UK’s electricity grid emissions up year-on-year, despite net-zero pledge
Data revealing that the carbon intensity of the UK's electricity was 5% higher in the first months of 2021 than 2020 has prompted industry calls for greater support for new wind, solar and nuclear capacity.
The data, published by National Grid ESO this week, accounts for the electricity consumed across the UK between January and April. The carbon intensity of electricity during this four-month period was up 5% year-on-year.
April’s data in particular has sparked concerns. The grid was, on an average April day this year, producing one-fifth more carbon on an intensity basis than it was on the average April day in 2020.
This increase is largely due to an increase in gas-fired generation, given that almost all of the UK’s coal-fired generation has now been phased out ahead of the legal deadline of 2024. Gas-fired generation, on a production basis, was 22% higher in the first third of 2021 than 2020, largely due to increasing demand.
The findings stand in contrast to the record-breaking coal-free and low-carbon days and streaks that National Grid ESO and the Department for Business, Energy and Industrial Strategy (BEIS) have been communicating through their websites and social media channels, a group of trade bodies have said.
The trade bodies – RenewableUK, Solar Energy UK and the Nuclear Industry Association – have argued that the data is evidence that the UK needs a clearer plan to rapidly increase new generation capacity across the wind, solar and nuclear sector.
RenewableUK is calling for Government to set specific 2030 deployment targets for key renewable technologies it represents – 30GW of onshore wind, 2GW of floating wind, 5GW of green hydrogen and 1GW of marine energy.
Building on these recommendations, which were first raised in a new report earlier this month, solar energy UK is urging the Government to target 40GW solar deployment by 2030. Meeting this target, the group claims, will require several policy changes, including adding solar to the Contracts for Difference (CfD) auction process and cutting rates for businesses and homeowners looking to add solar roofs.
The Nuclear Industry Association, meanwhile, wants BEIS to work with the Treasury to endorse a financing model for new nuclear projects this year, setting out a plan to bridge the impending nuclear gap by the early 2030s. Six of the UK’s nuclear plants are planning to go offline by 2030. While some are reaching the natural end of their working life, others have reported increased costs in recent years and are predicting further hikes without government support.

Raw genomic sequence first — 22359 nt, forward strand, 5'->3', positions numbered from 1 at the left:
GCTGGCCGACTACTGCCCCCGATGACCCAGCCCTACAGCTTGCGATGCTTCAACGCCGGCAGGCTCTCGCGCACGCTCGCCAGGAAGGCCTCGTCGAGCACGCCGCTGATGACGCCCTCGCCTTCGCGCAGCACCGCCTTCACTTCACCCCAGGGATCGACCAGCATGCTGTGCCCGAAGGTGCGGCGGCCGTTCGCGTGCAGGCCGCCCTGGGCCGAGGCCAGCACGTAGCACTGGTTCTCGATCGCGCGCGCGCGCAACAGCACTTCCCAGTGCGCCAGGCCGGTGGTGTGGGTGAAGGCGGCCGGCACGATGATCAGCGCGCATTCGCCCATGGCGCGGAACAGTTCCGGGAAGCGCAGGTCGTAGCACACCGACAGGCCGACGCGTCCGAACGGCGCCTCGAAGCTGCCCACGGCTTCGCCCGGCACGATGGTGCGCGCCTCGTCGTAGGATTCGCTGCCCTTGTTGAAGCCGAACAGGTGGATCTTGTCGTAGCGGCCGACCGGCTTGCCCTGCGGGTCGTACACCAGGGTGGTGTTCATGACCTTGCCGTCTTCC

All of the trade bodies pointed to the fact that the UK’s only 2030 target for renewable energy is for offshore wind. Boris Johnson’s Ten Point Plan, released in November 2020, targets 40GW of offshore wind by the end of the decade – a commitment backed with a Sector Deal targeting £20bn of private investment. No other renewable energy sectors have a Sector Deal or 2030 target.
“We’re urging Ministers to set out key milestones in renewable technologies which will help us to decarbonise the grid as fast as possible,” RenewableUK’s deputy chief executive Melanie Onn said. “In the run-up to COP26, we need a detailed roadmap including specific deployment targets for onshore wind, floating wind, renewable hydrogen and marine energy to be achieved by the end of this decade”.
The call to action comes in the same week that the International Energy Agency (IEA) published its first comprehensive roadmap on what a global net-zero transition would mean for the heat, power and transport sectors through to 2050.
The roadmap sets out more than 400 milestones on the global journey to net-zero. On renewable electricity generation specifically, the global solar PV generation capacity should reach 630GW and the global wind generation capacity should reach 390GW by 2030. This is around quadruple current levels.
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